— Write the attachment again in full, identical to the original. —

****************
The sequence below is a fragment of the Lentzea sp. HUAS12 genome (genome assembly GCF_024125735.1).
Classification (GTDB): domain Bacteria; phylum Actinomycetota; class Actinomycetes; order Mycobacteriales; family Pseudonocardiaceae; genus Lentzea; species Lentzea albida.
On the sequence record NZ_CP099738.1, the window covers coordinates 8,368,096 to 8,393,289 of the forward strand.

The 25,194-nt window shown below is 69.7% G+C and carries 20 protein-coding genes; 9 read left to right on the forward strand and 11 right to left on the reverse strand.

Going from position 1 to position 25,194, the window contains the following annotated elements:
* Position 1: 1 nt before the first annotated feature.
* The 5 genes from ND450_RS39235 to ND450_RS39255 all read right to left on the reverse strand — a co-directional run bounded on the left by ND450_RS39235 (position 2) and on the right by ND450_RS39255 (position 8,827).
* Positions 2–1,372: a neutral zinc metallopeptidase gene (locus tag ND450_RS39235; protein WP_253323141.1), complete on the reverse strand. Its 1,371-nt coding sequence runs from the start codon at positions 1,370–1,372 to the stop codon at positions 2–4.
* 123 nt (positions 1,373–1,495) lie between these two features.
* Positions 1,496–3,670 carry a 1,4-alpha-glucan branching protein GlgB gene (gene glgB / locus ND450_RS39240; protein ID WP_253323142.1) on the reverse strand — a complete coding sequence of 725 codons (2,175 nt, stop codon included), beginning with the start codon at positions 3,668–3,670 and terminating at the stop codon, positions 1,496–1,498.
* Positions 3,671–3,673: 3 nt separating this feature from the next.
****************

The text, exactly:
The sequence below is a fragment of the Lentzea sp. HUAS12 genome (genome assembly GCF_024125735.1).
Classification (GTDB): domain Bacteria; phylum Actinomycetota; class Actinomycetes; order Mycobacteriales; family Pseudonocardiaceae; genus Lentzea; species Lentzea albida.
On the sequence record NZ_CP099738.1, the window covers coordinates 8,368,096 to 8,393,289 of the forward strand.

The 25,194-nt window shown below is 69.7% G+C and carries 20 protein-coding genes; 9 read left to right on the forward strand and 11 right to left on the reverse strand.

Going from position 1 to position 25,194, the window contains the following annotated elements:
* Position 1: 1 nt before the first annotated feature.
* The 5 genes from ND450_RS39235 to ND450_RS39255 all read right to left on the reverse strand — a co-directional run bounded on the left by ND450_RS39235 (position 2) and on the right by ND450_RS39255 (position 8,827).
* Positions 2–1,372: a neutral zinc metallopeptidase gene (locus tag ND450_RS39235; protein WP_253323141.1), complete on the reverse strand. Its 1,371-nt coding sequence runs from the start codon at positions 1,370–1,372 to the stop codon at positions 2–4.
* 123 nt (positions 1,373–1,495) lie between these two features.
* Positions 1,496–3,670 carry a 1,4-alpha-glucan branching protein GlgB gene (gene glgB / locus ND450_RS39240; protein ID WP_253323142.1) on the reverse strand — a complete coding sequence of 725 codons (2,175 nt, stop codon included), beginning with the start codon at positions 3,668–3,670 and terminating at the stop codon, positions 1,496–1,498.
* Positions 3,671–3,673: 3 nt separating this feature from the next.